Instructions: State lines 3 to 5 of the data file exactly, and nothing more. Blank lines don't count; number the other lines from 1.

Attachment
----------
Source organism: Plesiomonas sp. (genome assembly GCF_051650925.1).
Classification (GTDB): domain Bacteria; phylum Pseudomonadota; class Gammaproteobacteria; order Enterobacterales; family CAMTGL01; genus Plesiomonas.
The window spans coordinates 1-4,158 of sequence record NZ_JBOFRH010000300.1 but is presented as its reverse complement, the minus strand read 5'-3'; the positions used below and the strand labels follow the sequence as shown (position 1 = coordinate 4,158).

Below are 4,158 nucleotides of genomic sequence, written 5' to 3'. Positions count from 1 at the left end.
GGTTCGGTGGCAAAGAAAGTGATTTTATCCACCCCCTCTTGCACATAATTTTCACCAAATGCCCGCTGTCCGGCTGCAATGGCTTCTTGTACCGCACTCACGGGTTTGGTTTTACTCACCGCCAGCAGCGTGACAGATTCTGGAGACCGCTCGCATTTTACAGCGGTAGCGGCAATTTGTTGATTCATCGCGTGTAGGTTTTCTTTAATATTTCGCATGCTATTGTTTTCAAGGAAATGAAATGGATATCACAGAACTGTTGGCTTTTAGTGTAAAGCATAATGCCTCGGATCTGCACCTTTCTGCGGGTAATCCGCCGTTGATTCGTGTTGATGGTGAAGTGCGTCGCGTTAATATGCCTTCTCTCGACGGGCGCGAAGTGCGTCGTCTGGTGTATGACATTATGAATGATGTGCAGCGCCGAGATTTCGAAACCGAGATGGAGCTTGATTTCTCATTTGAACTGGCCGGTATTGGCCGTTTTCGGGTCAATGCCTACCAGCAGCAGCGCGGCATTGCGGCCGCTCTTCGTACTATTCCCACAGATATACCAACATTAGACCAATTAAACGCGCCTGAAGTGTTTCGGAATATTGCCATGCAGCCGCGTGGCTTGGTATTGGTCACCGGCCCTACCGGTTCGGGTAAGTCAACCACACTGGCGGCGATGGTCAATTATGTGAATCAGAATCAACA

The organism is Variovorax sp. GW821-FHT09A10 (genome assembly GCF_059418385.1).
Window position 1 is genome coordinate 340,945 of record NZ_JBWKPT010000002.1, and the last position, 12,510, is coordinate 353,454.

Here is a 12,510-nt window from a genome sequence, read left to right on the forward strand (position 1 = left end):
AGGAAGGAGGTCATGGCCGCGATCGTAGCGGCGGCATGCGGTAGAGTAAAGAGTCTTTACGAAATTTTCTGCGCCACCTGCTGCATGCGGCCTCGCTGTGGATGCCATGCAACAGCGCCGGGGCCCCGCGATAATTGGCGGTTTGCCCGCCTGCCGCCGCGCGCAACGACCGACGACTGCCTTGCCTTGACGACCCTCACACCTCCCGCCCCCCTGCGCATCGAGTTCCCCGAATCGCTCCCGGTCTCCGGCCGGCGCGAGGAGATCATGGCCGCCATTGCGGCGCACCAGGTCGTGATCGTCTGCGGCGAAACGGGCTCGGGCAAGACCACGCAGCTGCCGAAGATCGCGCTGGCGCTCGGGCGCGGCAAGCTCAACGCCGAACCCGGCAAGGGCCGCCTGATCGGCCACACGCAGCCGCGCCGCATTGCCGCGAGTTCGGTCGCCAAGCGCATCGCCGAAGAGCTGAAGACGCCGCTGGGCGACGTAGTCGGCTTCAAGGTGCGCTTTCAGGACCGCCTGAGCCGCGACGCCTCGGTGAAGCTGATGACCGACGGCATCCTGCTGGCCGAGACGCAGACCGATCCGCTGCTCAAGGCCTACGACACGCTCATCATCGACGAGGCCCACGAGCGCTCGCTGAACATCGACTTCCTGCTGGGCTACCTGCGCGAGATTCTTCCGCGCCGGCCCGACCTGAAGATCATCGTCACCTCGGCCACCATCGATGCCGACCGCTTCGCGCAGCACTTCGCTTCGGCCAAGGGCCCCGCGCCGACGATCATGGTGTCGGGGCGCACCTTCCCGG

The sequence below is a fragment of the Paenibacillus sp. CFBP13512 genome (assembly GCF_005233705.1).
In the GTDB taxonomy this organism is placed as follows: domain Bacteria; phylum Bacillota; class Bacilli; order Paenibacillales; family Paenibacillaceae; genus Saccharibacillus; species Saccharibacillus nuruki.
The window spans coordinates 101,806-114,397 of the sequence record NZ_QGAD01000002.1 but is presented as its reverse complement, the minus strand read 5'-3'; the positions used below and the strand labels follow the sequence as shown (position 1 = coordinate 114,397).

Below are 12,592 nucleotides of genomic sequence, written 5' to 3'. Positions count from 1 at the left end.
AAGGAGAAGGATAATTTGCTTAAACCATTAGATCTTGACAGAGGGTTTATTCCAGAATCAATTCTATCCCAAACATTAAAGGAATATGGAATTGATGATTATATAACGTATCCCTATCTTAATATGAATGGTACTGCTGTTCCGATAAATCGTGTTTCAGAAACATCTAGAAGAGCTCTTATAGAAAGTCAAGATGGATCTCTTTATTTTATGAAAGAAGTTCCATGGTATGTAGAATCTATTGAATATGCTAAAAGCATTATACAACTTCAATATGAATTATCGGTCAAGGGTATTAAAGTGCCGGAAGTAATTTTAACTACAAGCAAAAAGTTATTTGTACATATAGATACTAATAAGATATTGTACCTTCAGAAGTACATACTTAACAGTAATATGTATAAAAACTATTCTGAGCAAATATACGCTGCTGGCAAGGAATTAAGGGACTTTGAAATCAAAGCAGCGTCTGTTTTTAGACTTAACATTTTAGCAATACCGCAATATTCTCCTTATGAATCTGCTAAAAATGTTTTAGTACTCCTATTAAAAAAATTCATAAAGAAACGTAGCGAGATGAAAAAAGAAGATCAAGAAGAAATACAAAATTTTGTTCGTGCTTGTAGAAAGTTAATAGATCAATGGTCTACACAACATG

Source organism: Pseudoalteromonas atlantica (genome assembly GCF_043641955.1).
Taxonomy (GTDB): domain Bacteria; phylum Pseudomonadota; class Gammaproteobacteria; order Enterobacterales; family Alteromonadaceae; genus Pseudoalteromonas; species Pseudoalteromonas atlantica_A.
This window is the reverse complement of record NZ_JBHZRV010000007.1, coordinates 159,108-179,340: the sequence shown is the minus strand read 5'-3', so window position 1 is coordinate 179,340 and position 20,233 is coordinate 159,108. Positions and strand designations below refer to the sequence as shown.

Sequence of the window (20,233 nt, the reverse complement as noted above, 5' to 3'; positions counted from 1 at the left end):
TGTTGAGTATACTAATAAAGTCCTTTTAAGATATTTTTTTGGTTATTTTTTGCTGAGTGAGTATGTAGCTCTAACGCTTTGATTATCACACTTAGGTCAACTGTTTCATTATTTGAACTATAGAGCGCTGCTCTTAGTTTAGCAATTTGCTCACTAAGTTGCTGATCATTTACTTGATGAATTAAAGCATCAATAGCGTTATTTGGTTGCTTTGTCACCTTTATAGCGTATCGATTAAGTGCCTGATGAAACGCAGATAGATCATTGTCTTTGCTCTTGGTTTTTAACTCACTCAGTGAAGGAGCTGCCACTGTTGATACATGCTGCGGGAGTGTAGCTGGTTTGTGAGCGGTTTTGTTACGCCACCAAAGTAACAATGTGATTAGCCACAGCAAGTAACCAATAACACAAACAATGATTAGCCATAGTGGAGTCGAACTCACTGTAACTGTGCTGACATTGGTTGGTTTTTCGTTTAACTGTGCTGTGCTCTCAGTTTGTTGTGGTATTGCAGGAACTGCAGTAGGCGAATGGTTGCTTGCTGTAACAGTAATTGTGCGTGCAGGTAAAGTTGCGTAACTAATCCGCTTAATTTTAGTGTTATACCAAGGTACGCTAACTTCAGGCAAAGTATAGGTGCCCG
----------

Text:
The window spans coordinates 1-4,158 of sequence record NZ_JBOFRH010000300.1 but is presented as its reverse complement, the minus strand read 5'-3'; the positions used below and the strand labels follow the sequence as shown (position 1 = coordinate 4,158).

Below are 4,158 nucleotides of genomic sequence, written 5' to 3'. Positions count from 1 at the left end.
GGTTCGGTGGCAAAGAAAGTGATTTTATCCACCCCCTCTTGCACATAATTTTCACCAAATGCCCGCTGTCCGGCTGCAATGGCTTCTTGTACCGCACTCACGGGTTTGGTTTTACTCACCGCCAGCAGCGTGACAGATTCTGGAGACCGCTCGCATTTTACAGCGGTAGCGGCAATTTGTTGATTCATCGCGTGTAGGTTTTCTTTAATATTTCGCATGCTATTGTTTTCAAGGAAATGAAATGGATATCACAGAACTGTTGGCTTTTAGTGTAAAGCATAATGCCTCGGATCTGCACCTTTCTGCGGGTAATCCGCCGTTGATTCGTGTTGATGGTGAAGTGCGTCGCGTTAATATGCCTTCTCTCGACGGGCGCGAAGTGCGTCGTCTGGTGTATGACATTATGAATGATGTGCAGCGCCGAGATTTCGAAACCGAGATGGAGCTTGATTTCTCATTTGAACTGGCCGGTATTGGCCGTTTTCGGGTCAATGCCTACCAGCAGCAGCGCGGCATTGCGGCCGCTCTTCGTACTATTCCCACAGATATACCAACATTAGACCAATTAAACGCGCCTGAAGTGTTTCGGAATATTGCCATGCAGCCGCGTGGCTTGGTATTGGTCACCGGCCCTACCGGTTCGGGTAAGTCAACCACACTGGCGGCGATGGTCAATTATGTGAATCAGAATCAACA